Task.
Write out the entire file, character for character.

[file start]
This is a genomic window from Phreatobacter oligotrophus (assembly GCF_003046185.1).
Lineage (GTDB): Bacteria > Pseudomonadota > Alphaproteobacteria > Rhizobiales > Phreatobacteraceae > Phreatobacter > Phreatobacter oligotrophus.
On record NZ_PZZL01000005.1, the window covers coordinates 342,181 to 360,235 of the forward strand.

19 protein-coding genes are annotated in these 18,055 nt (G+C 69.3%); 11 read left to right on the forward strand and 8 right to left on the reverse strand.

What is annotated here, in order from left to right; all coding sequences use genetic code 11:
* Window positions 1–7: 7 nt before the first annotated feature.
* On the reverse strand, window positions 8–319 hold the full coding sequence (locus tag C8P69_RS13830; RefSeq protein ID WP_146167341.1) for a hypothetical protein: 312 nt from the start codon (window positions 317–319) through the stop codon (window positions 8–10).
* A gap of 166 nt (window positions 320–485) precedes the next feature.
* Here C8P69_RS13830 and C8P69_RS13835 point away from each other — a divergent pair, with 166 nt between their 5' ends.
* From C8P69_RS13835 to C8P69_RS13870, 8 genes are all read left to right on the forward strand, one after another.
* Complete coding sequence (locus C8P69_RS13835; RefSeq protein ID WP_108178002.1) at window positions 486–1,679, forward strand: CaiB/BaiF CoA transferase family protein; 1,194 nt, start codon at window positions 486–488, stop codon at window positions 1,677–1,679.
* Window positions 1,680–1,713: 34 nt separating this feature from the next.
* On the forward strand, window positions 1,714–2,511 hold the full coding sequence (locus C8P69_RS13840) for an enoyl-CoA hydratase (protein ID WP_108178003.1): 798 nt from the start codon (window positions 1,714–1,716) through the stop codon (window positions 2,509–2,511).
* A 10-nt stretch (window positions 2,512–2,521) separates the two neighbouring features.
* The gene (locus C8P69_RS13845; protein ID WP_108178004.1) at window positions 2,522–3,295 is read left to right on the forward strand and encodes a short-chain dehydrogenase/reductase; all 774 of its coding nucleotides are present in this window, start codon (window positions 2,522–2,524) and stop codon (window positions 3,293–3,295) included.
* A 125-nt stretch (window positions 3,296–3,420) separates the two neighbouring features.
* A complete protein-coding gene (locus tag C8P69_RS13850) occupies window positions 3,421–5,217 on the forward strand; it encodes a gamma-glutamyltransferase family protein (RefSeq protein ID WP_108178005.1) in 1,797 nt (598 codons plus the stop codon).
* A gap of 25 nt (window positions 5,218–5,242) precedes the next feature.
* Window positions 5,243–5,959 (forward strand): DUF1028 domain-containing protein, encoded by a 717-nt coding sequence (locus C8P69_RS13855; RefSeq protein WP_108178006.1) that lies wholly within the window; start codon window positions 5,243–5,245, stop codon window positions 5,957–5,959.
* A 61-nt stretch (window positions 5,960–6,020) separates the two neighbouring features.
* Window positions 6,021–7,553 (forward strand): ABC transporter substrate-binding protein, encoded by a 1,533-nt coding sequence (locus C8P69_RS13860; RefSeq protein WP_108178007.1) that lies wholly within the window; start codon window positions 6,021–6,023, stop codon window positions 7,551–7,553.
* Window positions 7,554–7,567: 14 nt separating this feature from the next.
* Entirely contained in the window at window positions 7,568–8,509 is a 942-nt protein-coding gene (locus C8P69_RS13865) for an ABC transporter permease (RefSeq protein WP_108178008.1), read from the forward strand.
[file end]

This is a genomic window from Phreatobacter oligotrophus (assembly GCF_003046185.1).
Lineage (GTDB): Bacteria > Pseudomonadota > Alphaproteobacteria > Rhizobiales > Phreatobacteraceae > Phreatobacter > Phreatobacter oligotrophus.
On record NZ_PZZL01000005.1, the window covers coordinates 342,181 to 360,235 of the forward strand.

19 protein-coding genes are annotated in these 18,055 nt (G+C 69.3%); 11 read left to right on the forward strand and 8 right to left on the reverse strand.

What is annotated here, in order from left to right; all coding sequences use genetic code 11:
* Window positions 1–7: 7 nt before the first annotated feature.
* On the reverse strand, window positions 8–319 hold the full coding sequence (locus tag C8P69_RS13830; RefSeq protein ID WP_146167341.1) for a hypothetical protein: 312 nt from the start codon (window positions 317–319) through the stop codon (window positions 8–10).
* A gap of 166 nt (window positions 320–485) precedes the next feature.
* Here C8P69_RS13830 and C8P69_RS13835 point away from each other — a divergent pair, with 166 nt between their 5' ends.
* From C8P69_RS13835 to C8P69_RS13870, 8 genes are all read left to right on the forward strand, one after another.
* Complete coding sequence (locus C8P69_RS13835; RefSeq protein ID WP_108178002.1) at window positions 486–1,679, forward strand: CaiB/BaiF CoA transferase family protein; 1,194 nt, start codon at window positions 486–488, stop codon at window positions 1,677–1,679.
* Window positions 1,680–1,713: 34 nt separating this feature from the next.
* On the forward strand, window positions 1,714–2,511 hold the full coding sequence (locus C8P69_RS13840) for an enoyl-CoA hydratase (protein ID WP_108178003.1): 798 nt from the start codon (window positions 1,714–1,716) through the stop codon (window positions 2,509–2,511).
* A 10-nt stretch (window positions 2,512–2,521) separates the two neighbouring features.
* The gene (locus C8P69_RS13845; protein ID WP_108178004.1) at window positions 2,522–3,295 is read left to right on the forward strand and encodes a short-chain dehydrogenase/reductase; all 774 of its coding nucleotides are present in this window, start codon (window positions 2,522–2,524) and stop codon (window positions 3,293–3,295) included.
* A 125-nt stretch (window positions 3,296–3,420) separates the two neighbouring features.
* A complete protein-coding gene (locus tag C8P69_RS13850) occupies window positions 3,421–5,217 on the forward strand; it encodes a gamma-glutamyltransferase family protein (RefSeq protein ID WP_108178005.1) in 1,797 nt (598 codons plus the stop codon).
* A gap of 25 nt (window positions 5,218–5,242) precedes the next feature.
* Window positions 5,243–5,959 (forward strand): DUF1028 domain-containing protein, encoded by a 717-nt coding sequence (locus C8P69_RS13855; RefSeq protein WP_108178006.1) that lies wholly within the window; start codon window positions 5,243–5,245, stop codon window positions 5,957–5,959.
* A 61-nt stretch (window positions 5,960–6,020) separates the two neighbouring features.
* Window positions 6,021–7,553 (forward strand): ABC transporter substrate-binding protein, encoded by a 1,533-nt coding sequence (locus C8P69_RS13860; RefSeq protein WP_108178007.1) that lies wholly within the window; start codon window positions 6,021–6,023, stop codon window positions 7,551–7,553.
* Window positions 7,554–7,567: 14 nt separating this feature from the next.
* Entirely contained in the window at window positions 7,568–8,509 is a 942-nt protein-coding gene (locus C8P69_RS13865) for an ABC transporter permease (RefSeq protein WP_108178008.1), read from the forward strand.